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Because we're all glass-half-full types, let's look at the much maligned Bear Raid running attack. After playing rope-a-dope for most of the game, the Cal offense has completely lulled the Ducks into a false sense of security. Jokes on you, breadcrumb eaters! Look who has 3rd and goal. Cal comes out with their standard 4 WR personnel. However, Richard Rodgers (#11) is positioned as a wing. Oregon has five men on the line of scrimmage with a lone safety behind two linebackers.

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At the snap, Rodgers crosses back across the formation. The Duck safety follows him immediately which suggests that this is man coverage. Cal's center (Adcock, #58) hits their backside defensive tackle initially before moving on to the 2nd level to take out their middle linebacker.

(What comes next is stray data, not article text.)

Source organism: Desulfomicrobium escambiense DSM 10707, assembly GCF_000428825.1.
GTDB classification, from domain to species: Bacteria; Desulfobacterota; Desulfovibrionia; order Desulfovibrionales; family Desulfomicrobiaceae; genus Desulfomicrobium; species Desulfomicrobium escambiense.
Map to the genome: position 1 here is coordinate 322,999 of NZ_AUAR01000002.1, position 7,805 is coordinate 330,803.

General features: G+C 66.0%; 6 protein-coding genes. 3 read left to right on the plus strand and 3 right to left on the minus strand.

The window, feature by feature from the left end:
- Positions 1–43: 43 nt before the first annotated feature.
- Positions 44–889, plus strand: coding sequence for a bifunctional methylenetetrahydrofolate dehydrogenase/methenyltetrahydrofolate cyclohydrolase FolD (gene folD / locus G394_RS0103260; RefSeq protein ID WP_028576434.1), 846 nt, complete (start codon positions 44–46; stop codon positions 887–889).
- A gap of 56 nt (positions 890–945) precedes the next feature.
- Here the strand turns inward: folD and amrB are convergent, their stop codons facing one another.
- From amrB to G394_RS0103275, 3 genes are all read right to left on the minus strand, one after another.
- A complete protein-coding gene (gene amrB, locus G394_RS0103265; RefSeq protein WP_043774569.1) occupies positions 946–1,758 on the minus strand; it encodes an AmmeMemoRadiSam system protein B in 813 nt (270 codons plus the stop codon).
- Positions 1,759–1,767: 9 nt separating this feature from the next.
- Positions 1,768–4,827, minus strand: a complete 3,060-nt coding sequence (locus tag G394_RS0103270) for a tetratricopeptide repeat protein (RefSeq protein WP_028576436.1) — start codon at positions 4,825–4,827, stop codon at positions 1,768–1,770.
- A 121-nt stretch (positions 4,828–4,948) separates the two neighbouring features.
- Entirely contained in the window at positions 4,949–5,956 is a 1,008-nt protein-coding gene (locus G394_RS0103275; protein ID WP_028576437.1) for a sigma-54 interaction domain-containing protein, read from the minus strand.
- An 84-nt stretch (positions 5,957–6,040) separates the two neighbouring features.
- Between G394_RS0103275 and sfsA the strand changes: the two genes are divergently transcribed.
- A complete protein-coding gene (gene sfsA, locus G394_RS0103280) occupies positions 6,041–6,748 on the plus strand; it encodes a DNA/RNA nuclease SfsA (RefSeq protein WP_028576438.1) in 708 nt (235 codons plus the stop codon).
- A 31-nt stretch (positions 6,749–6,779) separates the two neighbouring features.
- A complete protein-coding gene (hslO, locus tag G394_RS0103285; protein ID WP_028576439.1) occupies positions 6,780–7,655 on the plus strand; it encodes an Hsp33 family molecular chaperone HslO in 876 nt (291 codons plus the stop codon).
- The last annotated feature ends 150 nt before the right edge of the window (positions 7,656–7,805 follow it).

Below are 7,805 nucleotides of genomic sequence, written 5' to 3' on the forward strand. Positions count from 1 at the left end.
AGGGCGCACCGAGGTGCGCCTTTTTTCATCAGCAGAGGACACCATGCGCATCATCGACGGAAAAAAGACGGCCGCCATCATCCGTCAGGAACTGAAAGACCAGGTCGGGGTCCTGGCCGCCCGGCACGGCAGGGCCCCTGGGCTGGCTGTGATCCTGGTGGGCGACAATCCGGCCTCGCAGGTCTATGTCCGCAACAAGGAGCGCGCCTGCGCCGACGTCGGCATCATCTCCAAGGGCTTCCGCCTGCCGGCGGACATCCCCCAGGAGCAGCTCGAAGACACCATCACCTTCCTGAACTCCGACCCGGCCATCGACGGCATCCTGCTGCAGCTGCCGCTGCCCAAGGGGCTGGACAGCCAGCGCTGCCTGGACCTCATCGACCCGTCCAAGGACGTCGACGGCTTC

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Rodgers takes out their blitzing outside linebacker while Kline goes back to pass. The Duck safety has followed Rodgers all the way across their formation and watches in fascination as Kline shows off his curious shot-put throwing motion. By now, Adcock has engaged their middle linebacker while Crosthwaite takes on their defensive tackle. Rigsbee and Tagaloa have established leverage and are driving their men out of the way. Both Treggs and Powe have their corners locked up. It's a great display of run-blocking; every Cal player is dominating their counterpart. Extra credit to Adcock for hitting two Ducks en route to opening a huge lane through the A gap.